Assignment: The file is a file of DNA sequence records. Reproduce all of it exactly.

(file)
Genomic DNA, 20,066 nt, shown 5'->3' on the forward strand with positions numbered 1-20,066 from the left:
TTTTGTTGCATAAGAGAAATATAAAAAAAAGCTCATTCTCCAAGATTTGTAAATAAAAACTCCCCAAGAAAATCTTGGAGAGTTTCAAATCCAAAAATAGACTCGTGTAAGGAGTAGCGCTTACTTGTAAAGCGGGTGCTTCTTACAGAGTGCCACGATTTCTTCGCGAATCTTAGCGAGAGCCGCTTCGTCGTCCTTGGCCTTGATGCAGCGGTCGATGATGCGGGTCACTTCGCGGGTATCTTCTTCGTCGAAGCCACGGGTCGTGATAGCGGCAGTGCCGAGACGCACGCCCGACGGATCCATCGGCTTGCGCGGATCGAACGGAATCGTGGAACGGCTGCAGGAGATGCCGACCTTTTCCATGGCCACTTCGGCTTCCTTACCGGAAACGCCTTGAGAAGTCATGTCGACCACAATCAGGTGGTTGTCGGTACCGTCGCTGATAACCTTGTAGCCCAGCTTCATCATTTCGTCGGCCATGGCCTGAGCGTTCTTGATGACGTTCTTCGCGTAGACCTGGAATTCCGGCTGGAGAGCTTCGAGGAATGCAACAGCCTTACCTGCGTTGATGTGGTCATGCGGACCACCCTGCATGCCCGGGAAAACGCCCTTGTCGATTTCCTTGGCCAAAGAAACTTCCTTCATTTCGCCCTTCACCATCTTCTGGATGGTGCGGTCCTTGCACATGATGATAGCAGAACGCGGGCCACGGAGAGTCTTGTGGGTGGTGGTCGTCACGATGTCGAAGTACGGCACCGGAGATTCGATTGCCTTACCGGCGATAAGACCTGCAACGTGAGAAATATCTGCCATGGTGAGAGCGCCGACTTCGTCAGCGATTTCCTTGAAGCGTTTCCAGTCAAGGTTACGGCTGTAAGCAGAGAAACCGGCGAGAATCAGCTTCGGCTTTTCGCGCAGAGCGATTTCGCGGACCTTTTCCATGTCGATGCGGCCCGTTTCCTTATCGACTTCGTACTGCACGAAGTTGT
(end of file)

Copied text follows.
Genomic DNA, 20,066 nt, shown 5'->3' on the forward strand with positions numbered 1-20,066 from the left:
TTTTGTTGCATAAGAGAAATATAAAAAAAAGCTCATTCTCCAAGATTTGTAAATAAAAACTCCCCAAGAAAATCTTGGAGAGTTTCAAATCCAAAAATAGACTCGTGTAAGGAGTAGCGCTTACTTGTAAAGCGGGTGCTTCTTACAGAGTGCCACGATTTCTTCGCGAATCTTAGCGAGAGCCGCTTCGTCGTCCTTGGCCTTGATGCAGCGGTCGATGATGCGGGTCACTTCGCGGGTATCTTCTTCGTCGAAGCCACGGGTCGTGATAGCGGCAGTGCCGAGACGCACGCCCGACGGATCCATCGGCTTGCGCGGATCGAACGGAATCGTGGAACGGCTGCAGGAGATGCCGACCTTTTCCATGGCCACTTCGGCTTCCTTACCGGAAACGCCTTGAGAAGTCATGTCGACCACAATCAGGTGGTTGTCGGTACCGTCGCTGATAACCTTGTAGCCCAGCTTCATCATTTCGTCGGCCATGGCCTGAGCGTTCTTGATGACGTTCTTCGCGTAGACCTGGAATTCCGGCTGGAGAGCTTCGAGGAATGCAACAGCCTTACCTGCGTTGATGTGGTCATGCGGACCACCCTGCATGCCCGGGAAAACGCCCTTGTCGATTTCCTTGGCCAAAGAAACTTCCTTCATTTCGCCCTTCACCATCTTCTGGATGGTGCGGTCCTTGCACATGATGATAGCAGAACGCGGGCCACGGAGAGTCTTGTGGGTGGTGGTCGTCACGATGTCGAAGTACGGCACCGGAGATTCGATTGCCTTACCGGCGATAAGACCTGCAACGTGAGAAATATCTGCCATGGTGAGAGCGCCGACTTCGTCAGCGATTTCCTTGAAGCGTTTCCAGTCAAGGTTACGGCTGTAAGCAGAGAAACCGGCGAGAATCAGCTTCGGCTTTTCGCGCAGAGCGATTTCGCGGACCTTTTCCATGTCGATGCGGCCCGTTTCCTTATCGACTTCGTACTGCACGAAGTTGT